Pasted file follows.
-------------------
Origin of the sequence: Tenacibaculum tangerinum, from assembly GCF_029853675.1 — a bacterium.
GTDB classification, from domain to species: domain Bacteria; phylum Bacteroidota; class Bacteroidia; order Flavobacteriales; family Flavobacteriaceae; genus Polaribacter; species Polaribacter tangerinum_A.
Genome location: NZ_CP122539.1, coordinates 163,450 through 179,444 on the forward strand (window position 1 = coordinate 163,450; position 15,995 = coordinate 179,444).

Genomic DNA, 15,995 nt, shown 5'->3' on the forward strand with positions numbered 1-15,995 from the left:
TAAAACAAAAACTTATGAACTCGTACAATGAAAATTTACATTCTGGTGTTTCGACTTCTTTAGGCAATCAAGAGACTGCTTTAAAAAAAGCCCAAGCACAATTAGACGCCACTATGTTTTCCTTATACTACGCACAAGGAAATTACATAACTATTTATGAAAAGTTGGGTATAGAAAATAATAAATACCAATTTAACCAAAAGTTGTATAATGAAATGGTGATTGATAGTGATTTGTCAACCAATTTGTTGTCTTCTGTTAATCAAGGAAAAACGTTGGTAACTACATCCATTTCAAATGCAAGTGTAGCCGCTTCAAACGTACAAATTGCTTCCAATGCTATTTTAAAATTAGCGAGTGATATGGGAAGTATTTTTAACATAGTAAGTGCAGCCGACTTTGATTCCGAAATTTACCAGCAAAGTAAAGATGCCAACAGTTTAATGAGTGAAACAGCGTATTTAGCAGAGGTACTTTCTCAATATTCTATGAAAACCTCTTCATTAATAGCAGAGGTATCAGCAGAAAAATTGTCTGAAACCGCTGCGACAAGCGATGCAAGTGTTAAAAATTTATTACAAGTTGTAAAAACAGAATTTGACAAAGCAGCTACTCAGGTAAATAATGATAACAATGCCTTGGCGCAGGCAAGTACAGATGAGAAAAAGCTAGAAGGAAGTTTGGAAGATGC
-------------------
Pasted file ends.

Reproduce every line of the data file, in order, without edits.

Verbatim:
Origin of the sequence: Tenacibaculum tangerinum, from assembly GCF_029853675.1 — a bacterium.
GTDB classification, from domain to species: domain Bacteria; phylum Bacteroidota; class Bacteroidia; order Flavobacteriales; family Flavobacteriaceae; genus Polaribacter; species Polaribacter tangerinum_A.
Genome location: NZ_CP122539.1, coordinates 163,450 through 179,444 on the forward strand (window position 1 = coordinate 163,450; position 15,995 = coordinate 179,444).

Genomic DNA, 15,995 nt, shown 5'->3' on the forward strand with positions numbered 1-15,995 from the left:
TAAAACAAAAACTTATGAACTCGTACAATGAAAATTTACATTCTGGTGTTTCGACTTCTTTAGGCAATCAAGAGACTGCTTTAAAAAAAGCCCAAGCACAATTAGACGCCACTATGTTTTCCTTATACTACGCACAAGGAAATTACATAACTATTTATGAAAAGTTGGGTATAGAAAATAATAAATACCAATTTAACCAAAAGTTGTATAATGAAATGGTGATTGATAGTGATTTGTCAACCAATTTGTTGTCTTCTGTTAATCAAGGAAAAACGTTGGTAACTACATCCATTTCAAATGCAAGTGTAGCCGCTTCAAACGTACAAATTGCTTCCAATGCTATTTTAAAATTAGCGAGTGATATGGGAAGTATTTTTAACATAGTAAGTGCAGCCGACTTTGATTCCGAAATTTACCAGCAAAGTAAAGATGCCAACAGTTTAATGAGTGAAACAGCGTATTTAGCAGAGGTACTTTCTCAATATTCTATGAAAACCTCTTCATTAATAGCAGAGGTATCAGCAGAAAAATTGTCTGAAACCGCTGCGACAAGCGATGCAAGTGTTAAAAATTTATTACAAGTTGTAAAAACAGAATTTGACAAAGCAGCTACTCAGGTAAATAATGATAACAATGCCTTGGCGCAGGCAAGTACAGATGAGAAAAAGCTAGAAGGAAGTTTGGAAGATGC